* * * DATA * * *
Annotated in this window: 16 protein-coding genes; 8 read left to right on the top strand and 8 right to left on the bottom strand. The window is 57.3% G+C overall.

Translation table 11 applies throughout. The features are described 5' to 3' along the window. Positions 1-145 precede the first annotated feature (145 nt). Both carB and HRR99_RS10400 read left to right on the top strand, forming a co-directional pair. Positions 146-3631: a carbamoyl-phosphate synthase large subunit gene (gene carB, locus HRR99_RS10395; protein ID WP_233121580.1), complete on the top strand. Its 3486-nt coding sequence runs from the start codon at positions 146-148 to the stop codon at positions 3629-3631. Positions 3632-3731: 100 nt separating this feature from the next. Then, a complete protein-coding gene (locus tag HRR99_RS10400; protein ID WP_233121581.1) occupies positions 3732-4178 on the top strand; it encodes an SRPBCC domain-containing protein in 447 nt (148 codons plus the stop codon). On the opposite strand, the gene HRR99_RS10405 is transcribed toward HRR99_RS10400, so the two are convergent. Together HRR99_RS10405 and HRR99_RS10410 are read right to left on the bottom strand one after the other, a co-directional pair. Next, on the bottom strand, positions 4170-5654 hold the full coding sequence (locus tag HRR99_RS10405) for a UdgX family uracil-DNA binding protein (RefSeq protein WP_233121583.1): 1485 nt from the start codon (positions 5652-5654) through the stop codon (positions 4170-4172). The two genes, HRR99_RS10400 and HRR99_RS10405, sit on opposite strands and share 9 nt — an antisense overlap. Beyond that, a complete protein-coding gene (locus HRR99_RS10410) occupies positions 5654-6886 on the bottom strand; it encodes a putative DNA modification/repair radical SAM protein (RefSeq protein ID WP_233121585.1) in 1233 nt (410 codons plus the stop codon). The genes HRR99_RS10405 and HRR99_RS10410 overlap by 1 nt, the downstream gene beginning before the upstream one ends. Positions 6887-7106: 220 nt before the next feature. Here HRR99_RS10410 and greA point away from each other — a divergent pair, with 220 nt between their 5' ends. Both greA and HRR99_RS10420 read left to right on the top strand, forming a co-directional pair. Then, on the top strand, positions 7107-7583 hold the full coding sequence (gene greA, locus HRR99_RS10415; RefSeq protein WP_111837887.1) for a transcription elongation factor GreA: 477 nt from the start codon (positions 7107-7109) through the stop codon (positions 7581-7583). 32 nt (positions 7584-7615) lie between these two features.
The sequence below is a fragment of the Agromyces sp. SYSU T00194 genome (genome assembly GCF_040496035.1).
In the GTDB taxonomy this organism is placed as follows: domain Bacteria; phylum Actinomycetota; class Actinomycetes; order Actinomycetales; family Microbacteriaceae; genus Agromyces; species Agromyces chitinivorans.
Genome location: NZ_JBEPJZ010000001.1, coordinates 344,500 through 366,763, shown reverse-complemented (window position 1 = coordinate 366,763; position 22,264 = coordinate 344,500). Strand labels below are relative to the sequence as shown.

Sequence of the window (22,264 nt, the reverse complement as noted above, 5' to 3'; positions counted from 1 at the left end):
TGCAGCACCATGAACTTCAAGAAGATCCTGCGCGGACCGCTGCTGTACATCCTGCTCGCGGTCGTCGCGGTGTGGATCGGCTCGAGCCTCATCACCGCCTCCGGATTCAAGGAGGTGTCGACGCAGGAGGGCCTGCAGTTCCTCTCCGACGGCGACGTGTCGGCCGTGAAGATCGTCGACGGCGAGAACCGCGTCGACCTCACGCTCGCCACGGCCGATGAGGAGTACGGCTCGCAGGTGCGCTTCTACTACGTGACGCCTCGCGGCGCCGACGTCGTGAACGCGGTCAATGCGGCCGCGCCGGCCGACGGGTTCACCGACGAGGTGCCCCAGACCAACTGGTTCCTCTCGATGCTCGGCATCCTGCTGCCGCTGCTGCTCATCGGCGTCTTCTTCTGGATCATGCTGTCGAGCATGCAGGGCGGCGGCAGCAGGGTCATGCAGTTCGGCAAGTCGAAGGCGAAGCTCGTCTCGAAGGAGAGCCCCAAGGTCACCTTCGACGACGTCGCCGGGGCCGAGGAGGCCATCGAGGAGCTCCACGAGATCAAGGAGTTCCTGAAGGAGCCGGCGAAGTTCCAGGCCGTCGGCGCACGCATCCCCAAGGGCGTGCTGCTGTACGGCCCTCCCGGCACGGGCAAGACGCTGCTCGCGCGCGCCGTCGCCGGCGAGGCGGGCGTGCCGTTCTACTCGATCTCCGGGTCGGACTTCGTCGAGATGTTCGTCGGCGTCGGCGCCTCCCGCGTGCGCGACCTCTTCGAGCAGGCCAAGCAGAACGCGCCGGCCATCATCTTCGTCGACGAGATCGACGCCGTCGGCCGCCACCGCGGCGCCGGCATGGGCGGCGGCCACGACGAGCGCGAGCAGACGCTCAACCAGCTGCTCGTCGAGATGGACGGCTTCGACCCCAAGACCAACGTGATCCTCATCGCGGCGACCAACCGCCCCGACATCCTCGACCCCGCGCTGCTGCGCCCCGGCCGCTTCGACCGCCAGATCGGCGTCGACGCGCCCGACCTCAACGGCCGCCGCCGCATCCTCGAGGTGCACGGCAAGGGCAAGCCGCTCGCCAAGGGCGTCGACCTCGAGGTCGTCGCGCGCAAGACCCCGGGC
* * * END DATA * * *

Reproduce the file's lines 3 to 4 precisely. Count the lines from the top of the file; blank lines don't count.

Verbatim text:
The sequence below is a fragment of the Agromyces sp. SYSU T00194 genome (genome assembly GCF_040496035.1).
In the GTDB taxonomy this organism is placed as follows: domain Bacteria; phylum Actinomycetota; class Actinomycetes; order Actinomycetales; family Microbacteriaceae; genus Agromyces; species Agromyces chitinivorans.